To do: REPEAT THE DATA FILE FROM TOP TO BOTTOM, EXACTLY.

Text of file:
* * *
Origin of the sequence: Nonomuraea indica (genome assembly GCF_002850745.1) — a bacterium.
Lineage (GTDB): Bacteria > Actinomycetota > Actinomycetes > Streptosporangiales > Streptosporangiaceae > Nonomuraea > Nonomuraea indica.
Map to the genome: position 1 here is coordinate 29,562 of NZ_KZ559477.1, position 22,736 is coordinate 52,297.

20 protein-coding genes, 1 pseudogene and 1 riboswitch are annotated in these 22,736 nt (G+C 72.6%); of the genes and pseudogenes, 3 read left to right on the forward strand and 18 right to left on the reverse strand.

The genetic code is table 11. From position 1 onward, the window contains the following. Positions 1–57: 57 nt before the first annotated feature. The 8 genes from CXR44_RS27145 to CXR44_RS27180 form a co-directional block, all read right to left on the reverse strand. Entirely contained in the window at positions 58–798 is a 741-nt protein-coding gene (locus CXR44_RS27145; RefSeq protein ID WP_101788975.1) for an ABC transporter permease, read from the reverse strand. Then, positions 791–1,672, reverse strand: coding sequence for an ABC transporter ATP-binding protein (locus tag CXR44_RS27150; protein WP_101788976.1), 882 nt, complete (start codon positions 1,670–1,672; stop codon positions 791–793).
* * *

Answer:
Origin of the sequence: Nonomuraea indica (genome assembly GCF_002850745.1) — a bacterium.
Lineage (GTDB): Bacteria > Actinomycetota > Actinomycetes > Streptosporangiales > Streptosporangiaceae > Nonomuraea > Nonomuraea indica.
Map to the genome: position 1 here is coordinate 29,562 of NZ_KZ559477.1, position 22,736 is coordinate 52,297.

20 protein-coding genes, 1 pseudogene and 1 riboswitch are annotated in these 22,736 nt (G+C 72.6%); of the genes and pseudogenes, 3 read left to right on the forward strand and 18 right to left on the reverse strand.

The genetic code is table 11. From position 1 onward, the window contains the following. Positions 1–57: 57 nt before the first annotated feature. The 8 genes from CXR44_RS27145 to CXR44_RS27180 form a co-directional block, all read right to left on the reverse strand. Entirely contained in the window at positions 58–798 is a 741-nt protein-coding gene (locus CXR44_RS27145; RefSeq protein ID WP_101788975.1) for an ABC transporter permease, read from the reverse strand. Then, positions 791–1,672, reverse strand: coding sequence for an ABC transporter ATP-binding protein (locus tag CXR44_RS27150; protein WP_101788976.1), 882 nt, complete (start codon positions 1,670–1,672; stop codon positions 791–793).